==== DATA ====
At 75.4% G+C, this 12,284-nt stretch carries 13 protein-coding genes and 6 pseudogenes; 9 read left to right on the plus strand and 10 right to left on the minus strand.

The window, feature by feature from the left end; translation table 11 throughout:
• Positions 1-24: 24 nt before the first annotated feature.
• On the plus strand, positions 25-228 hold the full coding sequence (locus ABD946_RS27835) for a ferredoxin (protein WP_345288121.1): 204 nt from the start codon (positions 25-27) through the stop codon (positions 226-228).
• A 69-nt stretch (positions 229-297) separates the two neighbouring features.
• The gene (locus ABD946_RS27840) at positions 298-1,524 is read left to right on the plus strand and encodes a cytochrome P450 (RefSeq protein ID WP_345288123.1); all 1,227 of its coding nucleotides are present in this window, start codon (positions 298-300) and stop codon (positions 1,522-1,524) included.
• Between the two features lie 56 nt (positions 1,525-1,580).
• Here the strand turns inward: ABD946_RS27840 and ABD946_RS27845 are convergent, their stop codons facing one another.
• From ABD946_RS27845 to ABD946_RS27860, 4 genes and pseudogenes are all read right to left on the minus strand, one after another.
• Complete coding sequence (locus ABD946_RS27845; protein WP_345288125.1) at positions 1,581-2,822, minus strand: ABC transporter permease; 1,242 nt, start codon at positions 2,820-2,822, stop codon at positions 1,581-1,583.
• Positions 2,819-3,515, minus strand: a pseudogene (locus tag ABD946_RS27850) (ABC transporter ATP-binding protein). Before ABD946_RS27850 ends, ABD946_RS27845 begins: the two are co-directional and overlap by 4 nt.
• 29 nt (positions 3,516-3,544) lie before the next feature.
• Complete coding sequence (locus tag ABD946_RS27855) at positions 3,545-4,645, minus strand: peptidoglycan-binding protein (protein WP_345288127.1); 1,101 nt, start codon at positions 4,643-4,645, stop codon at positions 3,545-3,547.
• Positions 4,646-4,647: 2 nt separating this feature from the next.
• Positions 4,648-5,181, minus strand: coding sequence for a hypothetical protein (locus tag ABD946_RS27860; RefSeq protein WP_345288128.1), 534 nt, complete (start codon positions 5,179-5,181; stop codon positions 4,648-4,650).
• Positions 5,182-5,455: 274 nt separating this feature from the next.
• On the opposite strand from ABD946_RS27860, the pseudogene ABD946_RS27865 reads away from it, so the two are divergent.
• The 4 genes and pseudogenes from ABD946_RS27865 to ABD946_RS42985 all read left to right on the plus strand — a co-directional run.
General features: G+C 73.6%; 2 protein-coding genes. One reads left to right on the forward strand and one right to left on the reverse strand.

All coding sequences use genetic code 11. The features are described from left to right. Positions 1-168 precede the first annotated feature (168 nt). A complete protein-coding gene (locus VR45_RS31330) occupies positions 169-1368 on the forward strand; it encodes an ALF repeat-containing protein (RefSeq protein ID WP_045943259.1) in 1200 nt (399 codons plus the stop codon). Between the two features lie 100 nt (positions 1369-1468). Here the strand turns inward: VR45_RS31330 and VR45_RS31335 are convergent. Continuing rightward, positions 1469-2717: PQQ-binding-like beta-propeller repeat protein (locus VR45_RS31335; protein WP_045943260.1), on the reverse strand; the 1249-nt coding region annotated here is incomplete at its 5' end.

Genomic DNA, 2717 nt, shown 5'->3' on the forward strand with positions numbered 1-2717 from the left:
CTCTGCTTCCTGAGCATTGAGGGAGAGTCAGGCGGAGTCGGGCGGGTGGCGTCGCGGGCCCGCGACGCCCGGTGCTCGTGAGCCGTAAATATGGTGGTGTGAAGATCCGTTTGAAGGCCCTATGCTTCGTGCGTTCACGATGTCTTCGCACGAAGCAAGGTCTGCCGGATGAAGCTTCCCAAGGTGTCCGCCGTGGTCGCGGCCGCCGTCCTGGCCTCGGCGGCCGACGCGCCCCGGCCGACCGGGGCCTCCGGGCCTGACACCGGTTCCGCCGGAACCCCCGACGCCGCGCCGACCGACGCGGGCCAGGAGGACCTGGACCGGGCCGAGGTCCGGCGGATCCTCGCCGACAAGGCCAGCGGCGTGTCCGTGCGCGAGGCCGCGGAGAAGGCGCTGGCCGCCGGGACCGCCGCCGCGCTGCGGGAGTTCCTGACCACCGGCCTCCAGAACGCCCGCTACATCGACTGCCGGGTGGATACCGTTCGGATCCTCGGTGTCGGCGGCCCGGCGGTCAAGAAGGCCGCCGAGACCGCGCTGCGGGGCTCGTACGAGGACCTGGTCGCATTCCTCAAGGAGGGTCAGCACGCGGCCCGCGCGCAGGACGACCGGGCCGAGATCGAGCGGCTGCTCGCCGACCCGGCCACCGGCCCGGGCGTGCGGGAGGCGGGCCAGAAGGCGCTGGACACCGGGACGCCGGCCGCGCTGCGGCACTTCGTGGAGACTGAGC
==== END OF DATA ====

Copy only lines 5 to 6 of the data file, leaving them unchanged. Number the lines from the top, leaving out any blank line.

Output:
• A 69-nt stretch (positions 229-297) separates the two neighbouring features.
• The gene (locus ABD946_RS27840) at positions 298-1,524 is read left to right on the plus strand and encodes a cytochrome P450 (RefSeq protein ID WP_345288123.1); all 1,227 of its coding nucleotides are present in this window, start codon (positions 298-300) and stop codon (positions 1,522-1,524) included.